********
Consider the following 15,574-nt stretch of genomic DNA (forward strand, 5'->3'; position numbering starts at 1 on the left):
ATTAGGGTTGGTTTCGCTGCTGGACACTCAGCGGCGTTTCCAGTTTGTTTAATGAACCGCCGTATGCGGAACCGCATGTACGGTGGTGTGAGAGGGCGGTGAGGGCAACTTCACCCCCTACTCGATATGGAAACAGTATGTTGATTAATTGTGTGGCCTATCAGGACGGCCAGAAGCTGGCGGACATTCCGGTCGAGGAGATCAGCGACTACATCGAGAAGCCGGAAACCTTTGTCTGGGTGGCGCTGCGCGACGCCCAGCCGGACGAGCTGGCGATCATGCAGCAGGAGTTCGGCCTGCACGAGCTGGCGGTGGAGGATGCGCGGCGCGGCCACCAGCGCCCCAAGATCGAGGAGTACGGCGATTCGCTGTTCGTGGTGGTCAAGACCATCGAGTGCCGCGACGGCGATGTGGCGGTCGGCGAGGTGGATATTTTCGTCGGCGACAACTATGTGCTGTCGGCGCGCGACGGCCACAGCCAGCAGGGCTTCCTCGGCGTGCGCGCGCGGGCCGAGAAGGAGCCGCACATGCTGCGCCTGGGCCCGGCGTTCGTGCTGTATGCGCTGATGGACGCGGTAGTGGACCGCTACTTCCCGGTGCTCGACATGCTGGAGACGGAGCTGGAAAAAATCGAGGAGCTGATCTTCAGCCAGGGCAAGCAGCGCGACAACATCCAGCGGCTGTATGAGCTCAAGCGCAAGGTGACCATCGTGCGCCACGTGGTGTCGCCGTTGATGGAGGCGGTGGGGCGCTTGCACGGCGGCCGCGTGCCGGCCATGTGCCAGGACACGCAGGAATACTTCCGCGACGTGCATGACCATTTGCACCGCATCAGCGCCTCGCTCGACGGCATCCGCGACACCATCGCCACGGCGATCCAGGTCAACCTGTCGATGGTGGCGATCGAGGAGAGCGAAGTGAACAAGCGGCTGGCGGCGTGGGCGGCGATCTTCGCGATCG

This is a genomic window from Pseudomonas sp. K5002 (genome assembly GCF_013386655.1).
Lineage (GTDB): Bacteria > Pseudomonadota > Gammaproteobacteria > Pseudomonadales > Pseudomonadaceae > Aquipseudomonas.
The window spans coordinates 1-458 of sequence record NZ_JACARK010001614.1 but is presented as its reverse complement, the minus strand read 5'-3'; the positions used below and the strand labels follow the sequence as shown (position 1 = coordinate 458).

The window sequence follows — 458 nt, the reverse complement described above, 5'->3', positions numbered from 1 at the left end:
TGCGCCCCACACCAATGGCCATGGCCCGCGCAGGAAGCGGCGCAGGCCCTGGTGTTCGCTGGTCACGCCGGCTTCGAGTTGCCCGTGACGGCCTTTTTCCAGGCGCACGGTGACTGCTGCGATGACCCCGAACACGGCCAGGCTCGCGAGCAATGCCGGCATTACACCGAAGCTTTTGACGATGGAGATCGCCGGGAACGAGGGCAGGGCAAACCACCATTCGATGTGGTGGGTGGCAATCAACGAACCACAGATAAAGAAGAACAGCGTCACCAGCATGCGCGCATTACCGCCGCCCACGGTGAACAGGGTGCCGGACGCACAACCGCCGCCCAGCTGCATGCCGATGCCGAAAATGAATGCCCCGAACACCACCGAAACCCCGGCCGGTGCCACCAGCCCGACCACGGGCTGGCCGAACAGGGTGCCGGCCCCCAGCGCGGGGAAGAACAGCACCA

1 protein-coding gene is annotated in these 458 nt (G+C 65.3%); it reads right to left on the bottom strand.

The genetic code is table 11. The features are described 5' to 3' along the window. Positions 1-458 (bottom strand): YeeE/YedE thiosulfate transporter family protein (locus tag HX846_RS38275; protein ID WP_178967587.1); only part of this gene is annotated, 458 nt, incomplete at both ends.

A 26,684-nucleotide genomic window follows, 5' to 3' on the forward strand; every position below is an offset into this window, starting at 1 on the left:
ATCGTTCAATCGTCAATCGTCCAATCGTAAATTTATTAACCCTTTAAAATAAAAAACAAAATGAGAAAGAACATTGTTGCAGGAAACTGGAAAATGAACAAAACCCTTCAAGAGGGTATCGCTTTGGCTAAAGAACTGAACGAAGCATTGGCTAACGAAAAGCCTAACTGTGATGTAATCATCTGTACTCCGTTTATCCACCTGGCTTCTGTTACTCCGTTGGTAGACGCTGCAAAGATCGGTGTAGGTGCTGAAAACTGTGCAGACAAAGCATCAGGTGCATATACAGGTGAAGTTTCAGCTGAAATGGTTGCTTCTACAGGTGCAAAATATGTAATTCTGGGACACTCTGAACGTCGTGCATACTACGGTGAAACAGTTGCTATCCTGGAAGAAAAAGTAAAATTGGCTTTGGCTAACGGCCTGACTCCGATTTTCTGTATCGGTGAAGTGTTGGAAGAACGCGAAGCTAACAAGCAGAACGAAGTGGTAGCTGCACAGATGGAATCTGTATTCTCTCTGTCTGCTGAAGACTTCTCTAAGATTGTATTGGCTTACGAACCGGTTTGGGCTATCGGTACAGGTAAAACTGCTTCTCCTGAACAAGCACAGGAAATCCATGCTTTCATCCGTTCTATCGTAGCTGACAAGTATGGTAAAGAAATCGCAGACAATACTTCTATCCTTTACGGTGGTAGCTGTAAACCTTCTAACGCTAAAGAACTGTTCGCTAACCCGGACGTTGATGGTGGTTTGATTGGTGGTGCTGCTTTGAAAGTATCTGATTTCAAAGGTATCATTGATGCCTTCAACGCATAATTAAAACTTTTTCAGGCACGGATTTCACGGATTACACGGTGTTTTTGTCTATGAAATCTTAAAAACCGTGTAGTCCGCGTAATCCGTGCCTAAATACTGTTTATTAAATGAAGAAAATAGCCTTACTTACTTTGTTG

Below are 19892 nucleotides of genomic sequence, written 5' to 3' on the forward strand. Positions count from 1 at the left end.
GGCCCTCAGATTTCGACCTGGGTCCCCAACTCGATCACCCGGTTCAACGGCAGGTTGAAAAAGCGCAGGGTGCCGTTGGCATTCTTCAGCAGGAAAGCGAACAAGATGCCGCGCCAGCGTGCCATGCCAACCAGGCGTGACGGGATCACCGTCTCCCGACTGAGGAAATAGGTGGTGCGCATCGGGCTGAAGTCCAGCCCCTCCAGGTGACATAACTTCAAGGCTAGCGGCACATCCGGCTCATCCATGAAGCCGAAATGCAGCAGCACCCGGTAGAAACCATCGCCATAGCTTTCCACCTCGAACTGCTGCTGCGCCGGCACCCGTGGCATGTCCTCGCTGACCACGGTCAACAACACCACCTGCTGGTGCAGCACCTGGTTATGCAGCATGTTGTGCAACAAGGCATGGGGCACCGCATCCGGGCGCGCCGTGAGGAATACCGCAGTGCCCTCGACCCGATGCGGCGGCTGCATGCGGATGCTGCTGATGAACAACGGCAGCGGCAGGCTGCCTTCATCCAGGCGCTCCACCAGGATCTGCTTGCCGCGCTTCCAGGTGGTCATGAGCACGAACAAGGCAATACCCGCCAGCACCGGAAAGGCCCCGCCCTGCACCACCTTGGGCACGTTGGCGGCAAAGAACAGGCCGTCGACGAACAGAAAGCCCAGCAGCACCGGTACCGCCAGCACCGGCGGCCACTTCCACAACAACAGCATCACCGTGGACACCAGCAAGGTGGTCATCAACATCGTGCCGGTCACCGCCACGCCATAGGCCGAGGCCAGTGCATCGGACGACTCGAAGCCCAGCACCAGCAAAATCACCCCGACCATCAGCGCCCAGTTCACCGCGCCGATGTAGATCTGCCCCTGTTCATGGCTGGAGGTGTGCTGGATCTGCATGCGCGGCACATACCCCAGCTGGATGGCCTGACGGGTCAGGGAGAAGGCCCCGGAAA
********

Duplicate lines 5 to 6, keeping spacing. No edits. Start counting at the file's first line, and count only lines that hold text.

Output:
The window spans coordinates 1-458 of sequence record NZ_JACARK010001614.1 but is presented as its reverse complement, the minus strand read 5'-3'; the positions used below and the strand labels follow the sequence as shown (position 1 = coordinate 458).

The window sequence follows — 458 nt, the reverse complement described above, 5'->3', positions numbered from 1 at the left end: